Guitar chords build. The fiddle is rising in a low minor wave, and the bass beats slow. Two voices are singing in close harmony.
Holding your hands in the candlelight,
slipping away from your gentle eyes —
soft hallucinations of your silhouette on pages of my story,
tracing out your face … and I can see my own reflection in the drawing …
Noah and Chloe Gose on guitar and violin and Andrew Vaggalis on bass perform as the Wildwoods, a folk/Americana trio from Lincoln, Nebraska who have won acclaim from folk festivals to Sofar concerts and performed from Dublin and London to Brooklyn and St. Louis.
In their music, their sound and voices blend together with a warm presence and rare kindness. And they are coming to the Berkshires this week, performing at both ends of the county — at Studio9 in Porches in North Adams on June 20 and the Dream Away Lodge in Becket on June 21.
‘That boost of confidence — that’s what the song is about,” he agreed, “finding those open-door moments in your life and not being afraid.’ — Noah Gose
This is their first time touring this far up in the Northeast, Noah said, and they are finding beautiful places.
They were speaking from from Cold Spring, N.Y., in the bight center space of the camper van they have fixed up for living on the road this summer. A home on wheels gives them a fluid margin, they said, while they’re playing new places every day or two, and they are keeping up this rhythm through the summer and into the fall.
The night before, they had played the Chapel Restoration, a new music venue in old church overlooking the Hudson River (with Storm King on one bank and West Point on the other.) And they were heading to Saratoga Springs that night, before they crossed the Taconics.
This kind of traveling, and the experiences they gather, have a strong influence in their music, they said. They released their newest album, Foxfield St. John, in February, and many of the songs have roots in their life on the road. They began touring as early as 2019, in a college summer, and even in the aftermath of the pandemic they have been on the move.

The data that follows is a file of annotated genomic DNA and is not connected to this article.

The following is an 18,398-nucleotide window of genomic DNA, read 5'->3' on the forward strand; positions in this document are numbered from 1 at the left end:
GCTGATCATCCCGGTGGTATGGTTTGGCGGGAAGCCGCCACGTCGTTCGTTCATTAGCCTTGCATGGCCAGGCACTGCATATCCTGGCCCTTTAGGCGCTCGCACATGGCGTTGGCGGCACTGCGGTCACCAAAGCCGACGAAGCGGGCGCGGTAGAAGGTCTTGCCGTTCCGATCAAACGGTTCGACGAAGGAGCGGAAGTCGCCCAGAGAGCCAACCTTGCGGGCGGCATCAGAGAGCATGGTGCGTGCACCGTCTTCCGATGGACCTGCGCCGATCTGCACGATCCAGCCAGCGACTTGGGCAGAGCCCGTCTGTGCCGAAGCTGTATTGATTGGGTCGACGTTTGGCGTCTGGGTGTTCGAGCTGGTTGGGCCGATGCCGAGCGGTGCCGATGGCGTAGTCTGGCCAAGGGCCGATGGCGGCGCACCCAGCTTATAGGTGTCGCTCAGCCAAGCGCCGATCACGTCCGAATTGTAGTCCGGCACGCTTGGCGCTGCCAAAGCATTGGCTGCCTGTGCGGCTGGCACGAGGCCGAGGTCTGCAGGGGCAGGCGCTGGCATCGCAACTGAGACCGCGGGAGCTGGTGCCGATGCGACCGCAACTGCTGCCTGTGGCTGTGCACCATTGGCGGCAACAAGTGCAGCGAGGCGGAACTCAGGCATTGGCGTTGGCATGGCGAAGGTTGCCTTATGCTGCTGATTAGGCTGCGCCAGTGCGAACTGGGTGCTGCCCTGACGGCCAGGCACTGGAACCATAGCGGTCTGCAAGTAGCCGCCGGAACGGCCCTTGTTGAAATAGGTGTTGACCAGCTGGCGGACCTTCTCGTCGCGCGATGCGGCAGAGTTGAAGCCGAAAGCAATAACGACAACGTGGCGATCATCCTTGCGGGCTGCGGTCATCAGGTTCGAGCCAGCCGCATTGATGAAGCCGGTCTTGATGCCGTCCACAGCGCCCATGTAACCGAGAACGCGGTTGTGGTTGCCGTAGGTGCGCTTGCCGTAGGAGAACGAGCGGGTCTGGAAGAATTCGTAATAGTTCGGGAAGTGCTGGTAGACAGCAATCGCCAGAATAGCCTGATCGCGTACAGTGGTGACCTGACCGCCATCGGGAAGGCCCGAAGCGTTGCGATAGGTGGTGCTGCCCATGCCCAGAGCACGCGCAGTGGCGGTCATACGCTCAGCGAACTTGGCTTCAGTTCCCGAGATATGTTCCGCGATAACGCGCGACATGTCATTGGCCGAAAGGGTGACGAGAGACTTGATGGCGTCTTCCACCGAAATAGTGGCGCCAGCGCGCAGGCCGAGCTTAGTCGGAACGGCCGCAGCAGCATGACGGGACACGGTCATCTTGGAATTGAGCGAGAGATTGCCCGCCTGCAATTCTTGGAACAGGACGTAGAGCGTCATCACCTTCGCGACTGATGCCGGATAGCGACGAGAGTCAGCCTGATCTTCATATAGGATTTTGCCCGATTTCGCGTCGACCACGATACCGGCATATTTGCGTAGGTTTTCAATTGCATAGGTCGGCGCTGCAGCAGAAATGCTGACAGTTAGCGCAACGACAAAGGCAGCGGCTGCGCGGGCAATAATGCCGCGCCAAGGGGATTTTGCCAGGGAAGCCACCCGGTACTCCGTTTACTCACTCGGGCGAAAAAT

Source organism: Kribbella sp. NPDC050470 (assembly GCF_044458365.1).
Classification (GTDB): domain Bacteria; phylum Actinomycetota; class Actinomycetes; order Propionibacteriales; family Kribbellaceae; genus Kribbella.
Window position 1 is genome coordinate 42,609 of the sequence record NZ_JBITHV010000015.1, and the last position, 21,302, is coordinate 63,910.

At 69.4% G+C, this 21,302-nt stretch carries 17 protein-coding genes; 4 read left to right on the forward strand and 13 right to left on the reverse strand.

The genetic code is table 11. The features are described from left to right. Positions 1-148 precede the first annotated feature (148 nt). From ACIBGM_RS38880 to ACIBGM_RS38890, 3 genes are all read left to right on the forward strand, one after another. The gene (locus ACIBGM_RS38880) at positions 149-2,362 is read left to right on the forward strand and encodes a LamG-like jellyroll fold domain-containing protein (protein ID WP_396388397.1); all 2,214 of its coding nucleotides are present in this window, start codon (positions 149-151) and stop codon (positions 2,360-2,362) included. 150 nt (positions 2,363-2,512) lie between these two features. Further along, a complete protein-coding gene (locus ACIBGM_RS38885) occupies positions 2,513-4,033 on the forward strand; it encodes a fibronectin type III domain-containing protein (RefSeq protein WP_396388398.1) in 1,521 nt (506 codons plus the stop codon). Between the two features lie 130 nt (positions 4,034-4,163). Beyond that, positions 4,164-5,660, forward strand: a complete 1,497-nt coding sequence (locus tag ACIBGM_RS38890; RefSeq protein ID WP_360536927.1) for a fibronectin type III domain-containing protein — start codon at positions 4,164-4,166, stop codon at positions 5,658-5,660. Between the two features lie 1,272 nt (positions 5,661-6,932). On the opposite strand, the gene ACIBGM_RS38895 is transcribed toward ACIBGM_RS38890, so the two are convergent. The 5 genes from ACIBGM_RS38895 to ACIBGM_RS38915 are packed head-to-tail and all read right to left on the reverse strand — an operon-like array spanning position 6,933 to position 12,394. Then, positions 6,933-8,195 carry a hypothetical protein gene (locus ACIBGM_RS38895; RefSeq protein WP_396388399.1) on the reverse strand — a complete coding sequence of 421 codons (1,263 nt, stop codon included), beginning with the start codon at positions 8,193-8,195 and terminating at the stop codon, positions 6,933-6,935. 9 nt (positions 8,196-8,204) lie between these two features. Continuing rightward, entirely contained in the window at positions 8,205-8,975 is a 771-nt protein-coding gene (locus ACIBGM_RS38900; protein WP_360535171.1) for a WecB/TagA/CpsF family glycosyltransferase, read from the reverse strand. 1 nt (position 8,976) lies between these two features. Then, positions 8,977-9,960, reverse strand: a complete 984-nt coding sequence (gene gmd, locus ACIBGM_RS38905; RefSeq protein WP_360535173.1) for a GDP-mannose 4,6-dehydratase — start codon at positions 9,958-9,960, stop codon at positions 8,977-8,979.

Since they graduated college in 2021, they have evolved a body of original music, Chloe said, drawn from a collection of places they’ve visited and people who have inspired them.
Thirteen Sailboats began when she and Noah graduated from college, she said. They immediately started touring full-time. They played a show in Savannah, and they were staying with the family of a friend on Tybee Island.
Tybee is a barrier island, the most northern of Georgia’s sea islands, a tidal place of beaches and salt marsh always close to the ocean. Chloe and Noah came there soon after college, as they were moving away from that structure and the disruption of Covid, feeling their way toward a new rhythm. When anyone finishes a large period in their life, they said, they may feel uprooted, navigating change.
“We were feeling that touring and playing music is what we wanted to do,” Noah said,
Talking with the family who took them in … gave them a place to stand.
“They were inspiring to us, kind and down to earth,” he said. “We talked with them about where we see ourselves in five to 10 years.”
“It gave us peace … or hope,” Chloe said. “They inspired us to continue doing what we love.”